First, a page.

To extend the notch, I used a 4.5" angle grinder with a well-used grinding wheel in it.  The worn wheel has a nice, rounded leading edge instead of the sharp corner of a new wheel, and it worked well for shaping the "ramp" at the new front of the notch.  Just go slow, and stop frequently to check your angle, depth, etc.  You don't need precision in the thousandth's here.  You can easily eyeball it as you go and be plenty accurate.

Check the new length of the notch frequently and stop once you get to about .84" and you're done.  Re-install the rail and you'll now have FWD Hi capability and still be re-assured that you cannot shift one rail into Hi while the other is in Low.



Vent tube replacement

The stock vent tube in the D300 is pressed into the rear output bearing housing.  There typically isn't anything wrong with it, but mine was well-rusted up and after pulling it out for cleaning and painting the housing, it will always be loose if you try to press it back in.  The hole for it is about the right size though for tapping with 1/8" NPT threads.

 

Push-lock, swivel connector replaces the pressed in vent tube.

Rather than using a new hose barb, I used the same push lock type fittings as for the oil sight tubes, but for 5/32" tube instead of 5/16".  The tube I used is Nylon 11 instead of Nylon 6 as well.  The Nylon 11 is much more flexible than the Nylon 6 and makes it easier to run around bends and corners.  I also have about 50' of it because it's the same size that I've used for all my water injection lines in the past.  (Note: 5/32" and 4mm tube and push lock connectors are interchangeable).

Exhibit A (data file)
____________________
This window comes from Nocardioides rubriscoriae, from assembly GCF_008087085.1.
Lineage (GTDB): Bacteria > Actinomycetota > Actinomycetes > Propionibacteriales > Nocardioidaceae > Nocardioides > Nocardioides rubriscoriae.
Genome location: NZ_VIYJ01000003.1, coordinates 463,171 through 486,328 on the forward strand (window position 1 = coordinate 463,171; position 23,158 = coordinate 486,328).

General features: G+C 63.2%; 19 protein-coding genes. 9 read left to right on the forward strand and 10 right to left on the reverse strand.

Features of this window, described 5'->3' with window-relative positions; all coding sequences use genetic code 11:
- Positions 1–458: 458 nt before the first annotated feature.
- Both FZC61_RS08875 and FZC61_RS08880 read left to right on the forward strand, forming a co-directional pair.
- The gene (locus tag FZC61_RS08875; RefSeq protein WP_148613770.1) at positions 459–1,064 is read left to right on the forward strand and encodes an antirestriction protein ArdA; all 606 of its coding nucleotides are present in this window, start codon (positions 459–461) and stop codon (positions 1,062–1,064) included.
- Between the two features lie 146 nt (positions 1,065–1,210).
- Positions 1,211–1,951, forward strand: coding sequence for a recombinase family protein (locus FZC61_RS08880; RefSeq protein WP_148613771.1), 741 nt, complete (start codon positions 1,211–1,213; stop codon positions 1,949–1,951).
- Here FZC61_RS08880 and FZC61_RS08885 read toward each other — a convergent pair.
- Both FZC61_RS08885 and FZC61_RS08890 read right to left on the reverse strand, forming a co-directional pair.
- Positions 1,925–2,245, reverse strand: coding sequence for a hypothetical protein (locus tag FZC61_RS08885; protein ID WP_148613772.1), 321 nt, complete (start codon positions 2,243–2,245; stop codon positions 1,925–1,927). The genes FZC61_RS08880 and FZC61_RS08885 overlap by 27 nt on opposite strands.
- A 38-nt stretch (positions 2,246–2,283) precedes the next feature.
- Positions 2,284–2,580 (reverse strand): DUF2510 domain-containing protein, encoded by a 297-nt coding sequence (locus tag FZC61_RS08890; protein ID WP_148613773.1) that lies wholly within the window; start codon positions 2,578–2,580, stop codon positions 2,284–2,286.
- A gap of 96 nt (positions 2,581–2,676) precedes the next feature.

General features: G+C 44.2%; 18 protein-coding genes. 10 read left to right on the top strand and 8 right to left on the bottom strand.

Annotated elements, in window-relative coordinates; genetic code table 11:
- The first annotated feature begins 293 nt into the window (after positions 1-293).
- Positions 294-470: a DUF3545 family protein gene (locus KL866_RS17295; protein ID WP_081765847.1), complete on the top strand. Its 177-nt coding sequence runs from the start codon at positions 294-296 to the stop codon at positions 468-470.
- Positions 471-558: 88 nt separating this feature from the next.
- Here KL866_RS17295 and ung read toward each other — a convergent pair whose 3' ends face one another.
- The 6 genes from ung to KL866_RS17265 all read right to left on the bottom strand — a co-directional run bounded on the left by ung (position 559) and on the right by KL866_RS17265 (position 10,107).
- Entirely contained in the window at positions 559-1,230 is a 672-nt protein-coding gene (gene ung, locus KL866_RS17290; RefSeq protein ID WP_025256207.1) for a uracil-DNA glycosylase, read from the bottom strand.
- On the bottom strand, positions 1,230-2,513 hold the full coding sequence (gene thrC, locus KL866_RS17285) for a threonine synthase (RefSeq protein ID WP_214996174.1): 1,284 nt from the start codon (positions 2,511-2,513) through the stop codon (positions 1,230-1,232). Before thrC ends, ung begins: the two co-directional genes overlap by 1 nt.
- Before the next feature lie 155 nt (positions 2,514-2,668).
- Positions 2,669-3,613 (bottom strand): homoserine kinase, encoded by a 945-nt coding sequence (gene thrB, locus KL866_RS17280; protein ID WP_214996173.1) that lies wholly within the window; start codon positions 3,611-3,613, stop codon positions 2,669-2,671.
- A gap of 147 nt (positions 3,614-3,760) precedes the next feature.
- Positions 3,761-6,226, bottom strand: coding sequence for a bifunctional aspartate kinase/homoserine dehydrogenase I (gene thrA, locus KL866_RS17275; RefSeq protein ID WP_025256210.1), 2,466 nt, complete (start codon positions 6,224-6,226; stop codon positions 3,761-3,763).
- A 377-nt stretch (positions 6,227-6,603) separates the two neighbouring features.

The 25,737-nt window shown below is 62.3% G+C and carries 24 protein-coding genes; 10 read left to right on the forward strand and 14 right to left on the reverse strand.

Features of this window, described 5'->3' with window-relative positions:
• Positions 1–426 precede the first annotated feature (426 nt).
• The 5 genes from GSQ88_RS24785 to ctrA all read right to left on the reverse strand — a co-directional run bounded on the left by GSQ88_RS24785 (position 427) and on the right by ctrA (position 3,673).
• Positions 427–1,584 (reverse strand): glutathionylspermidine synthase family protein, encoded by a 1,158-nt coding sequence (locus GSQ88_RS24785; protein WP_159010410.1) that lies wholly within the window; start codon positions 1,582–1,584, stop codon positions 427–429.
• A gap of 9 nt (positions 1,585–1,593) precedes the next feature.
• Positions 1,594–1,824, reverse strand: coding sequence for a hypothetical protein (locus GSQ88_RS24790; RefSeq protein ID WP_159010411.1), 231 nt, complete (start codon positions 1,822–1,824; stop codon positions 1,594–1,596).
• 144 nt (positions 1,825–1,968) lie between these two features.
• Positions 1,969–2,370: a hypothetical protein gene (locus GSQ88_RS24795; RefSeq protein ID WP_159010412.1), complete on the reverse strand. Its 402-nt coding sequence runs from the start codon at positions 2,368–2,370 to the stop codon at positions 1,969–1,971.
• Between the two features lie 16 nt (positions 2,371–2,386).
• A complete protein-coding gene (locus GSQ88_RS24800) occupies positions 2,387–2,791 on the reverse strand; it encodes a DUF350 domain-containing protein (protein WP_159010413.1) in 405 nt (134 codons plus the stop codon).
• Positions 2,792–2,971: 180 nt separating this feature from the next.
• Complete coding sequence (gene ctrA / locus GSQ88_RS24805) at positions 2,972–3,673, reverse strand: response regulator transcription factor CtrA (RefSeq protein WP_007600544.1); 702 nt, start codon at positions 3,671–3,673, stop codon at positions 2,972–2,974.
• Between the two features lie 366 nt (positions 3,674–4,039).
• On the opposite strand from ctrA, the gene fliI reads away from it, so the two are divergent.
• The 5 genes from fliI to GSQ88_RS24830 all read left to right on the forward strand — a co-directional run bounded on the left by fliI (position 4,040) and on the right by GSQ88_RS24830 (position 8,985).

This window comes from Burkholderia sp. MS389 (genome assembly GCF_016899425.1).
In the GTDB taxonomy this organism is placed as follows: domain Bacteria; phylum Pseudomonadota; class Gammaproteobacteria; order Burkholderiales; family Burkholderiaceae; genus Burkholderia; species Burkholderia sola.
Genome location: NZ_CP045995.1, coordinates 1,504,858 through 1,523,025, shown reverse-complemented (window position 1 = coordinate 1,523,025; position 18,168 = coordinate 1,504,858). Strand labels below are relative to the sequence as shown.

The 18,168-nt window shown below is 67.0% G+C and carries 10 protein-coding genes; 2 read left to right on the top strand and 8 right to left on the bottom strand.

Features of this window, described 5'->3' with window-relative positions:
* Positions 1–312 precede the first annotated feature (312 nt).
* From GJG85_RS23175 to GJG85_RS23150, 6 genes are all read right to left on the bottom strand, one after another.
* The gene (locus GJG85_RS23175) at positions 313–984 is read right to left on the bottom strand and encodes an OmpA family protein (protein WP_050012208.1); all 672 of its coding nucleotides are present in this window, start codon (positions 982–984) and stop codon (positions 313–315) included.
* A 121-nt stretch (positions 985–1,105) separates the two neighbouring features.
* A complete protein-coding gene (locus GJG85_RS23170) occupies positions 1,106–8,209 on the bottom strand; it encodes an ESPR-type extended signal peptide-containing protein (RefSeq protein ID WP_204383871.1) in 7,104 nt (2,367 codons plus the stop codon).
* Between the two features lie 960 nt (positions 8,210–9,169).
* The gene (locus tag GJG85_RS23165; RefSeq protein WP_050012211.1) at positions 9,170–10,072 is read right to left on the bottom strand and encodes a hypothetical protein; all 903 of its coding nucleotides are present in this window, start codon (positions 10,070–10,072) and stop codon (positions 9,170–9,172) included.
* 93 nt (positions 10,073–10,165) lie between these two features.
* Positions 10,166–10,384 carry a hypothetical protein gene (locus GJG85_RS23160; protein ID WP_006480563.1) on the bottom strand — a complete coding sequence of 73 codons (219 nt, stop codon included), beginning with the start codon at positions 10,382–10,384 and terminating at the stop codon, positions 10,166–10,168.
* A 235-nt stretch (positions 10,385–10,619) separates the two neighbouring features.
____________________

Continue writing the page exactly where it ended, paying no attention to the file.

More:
The D300 and Klune vents merge into a single tube that runs up to the engine bay.

Running the vent tube, I looped it around the rear output housing to make an oil trap and then forward.  I used a similar fitting for the vent in my Klune-V as well.  They both use the same gear oil, so after the loops in each vent tube, I "Y'd" them into a single vent line.  In the off chance that they do mix a little bit of oil, it won't matter.

The "Y" connector is another part from McMaster, this one is glass-filled nylon instead of nickel plated brass.  The brass ones are all "T's" instead of a "Y".

See Notes below


Flange head bolts